[FOM] Bourbaki's general theory of isomorphism

John Baldwin jbaldwin at uic.edu
Thu Jun 24 20:09:39 EDT 2010

Oran Mcgall wrote

On Thu, 24 Jun 2010, Oran Magal wrote:

> What properties are such that two structures can be isomorphic, and
> yet differ with regard to these properties? Informally speaking,
> wouldn't those be: those properties that aren't structural properties?
> Those properties would then have to be properties specific to an
> _interpretation_ of the structure; something to do with their
> 'standard' interpretation, perhaps, such as the natural numbers for PA
> or the 'intuitive' objects point, line, plane for the axioms of
> Euclidean geometry.
> But then, these are properties that are not given in any formalism,
> but rather given in the usual concepts or associations or 'intuitions'
> standardly connected with the structure in question. And given that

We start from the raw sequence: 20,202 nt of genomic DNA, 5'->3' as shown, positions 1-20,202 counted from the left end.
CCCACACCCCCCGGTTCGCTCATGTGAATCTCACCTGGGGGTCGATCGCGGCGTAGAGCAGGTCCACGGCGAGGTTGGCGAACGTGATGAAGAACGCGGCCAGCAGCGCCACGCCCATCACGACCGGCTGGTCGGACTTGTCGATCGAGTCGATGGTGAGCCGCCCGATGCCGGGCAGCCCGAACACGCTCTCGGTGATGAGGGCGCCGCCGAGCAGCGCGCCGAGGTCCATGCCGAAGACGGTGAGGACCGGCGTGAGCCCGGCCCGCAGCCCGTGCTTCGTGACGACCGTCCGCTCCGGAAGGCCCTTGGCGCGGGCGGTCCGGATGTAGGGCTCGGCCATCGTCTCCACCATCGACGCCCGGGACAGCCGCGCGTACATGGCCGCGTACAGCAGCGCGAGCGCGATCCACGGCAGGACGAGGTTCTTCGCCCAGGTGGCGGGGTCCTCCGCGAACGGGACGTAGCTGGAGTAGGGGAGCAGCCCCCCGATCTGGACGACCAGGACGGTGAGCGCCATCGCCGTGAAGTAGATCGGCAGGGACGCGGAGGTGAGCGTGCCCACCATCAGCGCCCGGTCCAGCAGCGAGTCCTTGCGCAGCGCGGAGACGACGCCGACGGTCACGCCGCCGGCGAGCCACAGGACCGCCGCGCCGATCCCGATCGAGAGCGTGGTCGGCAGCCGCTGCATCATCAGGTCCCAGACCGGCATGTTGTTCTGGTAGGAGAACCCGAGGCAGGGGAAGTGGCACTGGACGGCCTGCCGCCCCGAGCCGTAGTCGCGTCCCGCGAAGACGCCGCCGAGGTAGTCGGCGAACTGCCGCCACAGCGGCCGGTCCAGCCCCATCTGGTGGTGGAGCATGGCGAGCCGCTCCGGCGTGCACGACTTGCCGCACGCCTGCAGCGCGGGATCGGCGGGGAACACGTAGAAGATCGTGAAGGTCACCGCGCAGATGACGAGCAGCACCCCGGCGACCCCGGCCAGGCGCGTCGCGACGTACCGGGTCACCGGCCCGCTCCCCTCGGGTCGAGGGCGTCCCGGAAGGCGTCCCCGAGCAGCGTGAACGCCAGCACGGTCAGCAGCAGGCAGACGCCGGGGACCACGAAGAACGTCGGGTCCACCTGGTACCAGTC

> these are properties of a specific _interpretation_, how could any
> other isomorphic interpretation of the same structure be identical
> with respect to them without being the very same interpretation, and
> therefore trivially identical to it?
> What I have been trying to say, perhaps not too articulately, is that
> I'm not sure what mathematical properties, which are not already
> captured by isomorphism, you have in mind with respect to which the
> question of identity/difference arises.

There are problems about structures in a fixed vocabulary  that are 
proved using the properties of a representation of these structures in a 
(larger) vocabulary.

For example Whitehead's problem about groups in the vocabulary (+,=) was 
solved by Shelah considering the structure to have universe aleph_1 - thus 
in the larger vocabulary with the epsilon symbol. There are many other 
examples of this phenomena.

John T. Baldwin
Professor Emeritus
Department of Mathematics, Statistics,
and Computer Science M/C 249
jbaldwin at uic.edu
851 S. Morgan
Chicago IL

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